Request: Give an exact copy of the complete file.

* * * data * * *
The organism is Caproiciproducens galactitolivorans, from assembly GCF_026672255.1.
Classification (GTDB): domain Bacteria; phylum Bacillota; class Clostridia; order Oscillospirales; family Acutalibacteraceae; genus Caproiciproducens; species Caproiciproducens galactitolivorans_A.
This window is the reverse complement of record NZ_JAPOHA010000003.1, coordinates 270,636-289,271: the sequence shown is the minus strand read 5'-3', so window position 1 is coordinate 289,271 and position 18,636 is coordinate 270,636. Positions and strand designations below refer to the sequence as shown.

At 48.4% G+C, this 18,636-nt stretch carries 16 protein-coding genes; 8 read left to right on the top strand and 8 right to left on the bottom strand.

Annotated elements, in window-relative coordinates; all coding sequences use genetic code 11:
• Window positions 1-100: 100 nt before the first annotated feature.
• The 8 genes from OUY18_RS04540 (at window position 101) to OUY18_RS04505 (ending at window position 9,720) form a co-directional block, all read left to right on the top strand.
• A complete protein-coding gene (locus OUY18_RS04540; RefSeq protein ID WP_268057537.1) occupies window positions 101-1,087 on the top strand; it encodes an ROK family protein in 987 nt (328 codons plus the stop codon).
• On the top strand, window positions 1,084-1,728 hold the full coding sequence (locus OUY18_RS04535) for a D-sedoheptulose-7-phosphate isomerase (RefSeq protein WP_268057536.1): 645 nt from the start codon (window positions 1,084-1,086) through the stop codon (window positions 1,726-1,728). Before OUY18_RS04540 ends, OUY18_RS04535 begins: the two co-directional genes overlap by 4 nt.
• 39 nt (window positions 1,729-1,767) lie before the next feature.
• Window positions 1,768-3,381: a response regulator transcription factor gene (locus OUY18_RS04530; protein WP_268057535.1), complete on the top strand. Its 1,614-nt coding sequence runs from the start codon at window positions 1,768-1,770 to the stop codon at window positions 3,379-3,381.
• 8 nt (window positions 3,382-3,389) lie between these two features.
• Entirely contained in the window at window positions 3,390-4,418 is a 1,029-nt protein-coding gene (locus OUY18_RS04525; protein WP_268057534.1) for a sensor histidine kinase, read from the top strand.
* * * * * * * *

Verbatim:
The organism is Caproiciproducens galactitolivorans, from assembly GCF_026672255.1.
Classification (GTDB): domain Bacteria; phylum Bacillota; class Clostridia; order Oscillospirales; family Acutalibacteraceae; genus Caproiciproducens; species Caproiciproducens galactitolivorans_A.
This window is the reverse complement of record NZ_JAPOHA010000003.1, coordinates 270,636-289,271: the sequence shown is the minus strand read 5'-3', so window position 1 is coordinate 289,271 and position 18,636 is coordinate 270,636. Positions and strand designations below refer to the sequence as shown.

At 48.4% G+C, this 18,636-nt stretch carries 16 protein-coding genes; 8 read left to right on the top strand and 8 right to left on the bottom strand.

Annotated elements, in window-relative coordinates; all coding sequences use genetic code 11:
• Window positions 1-100: 100 nt before the first annotated feature.
• The 8 genes from OUY18_RS04540 (at window position 101) to OUY18_RS04505 (ending at window position 9,720) form a co-directional block, all read left to right on the top strand.
• A complete protein-coding gene (locus OUY18_RS04540; RefSeq protein ID WP_268057537.1) occupies window positions 101-1,087 on the top strand; it encodes an ROK family protein in 987 nt (328 codons plus the stop codon).
• On the top strand, window positions 1,084-1,728 hold the full coding sequence (locus OUY18_RS04535) for a D-sedoheptulose-7-phosphate isomerase (RefSeq protein WP_268057536.1): 645 nt from the start codon (window positions 1,084-1,086) through the stop codon (window positions 1,726-1,728). Before OUY18_RS04540 ends, OUY18_RS04535 begins: the two co-directional genes overlap by 4 nt.
• 39 nt (window positions 1,729-1,767) lie before the next feature.
• Window positions 1,768-3,381: a response regulator transcription factor gene (locus OUY18_RS04530; protein WP_268057535.1), complete on the top strand. Its 1,614-nt coding sequence runs from the start codon at window positions 1,768-1,770 to the stop codon at window positions 3,379-3,381.
• 8 nt (window positions 3,382-3,389) lie between these two features.
• Entirely contained in the window at window positions 3,390-4,418 is a 1,029-nt protein-coding gene (locus OUY18_RS04525; protein WP_268057534.1) for a sensor histidine kinase, read from the top strand.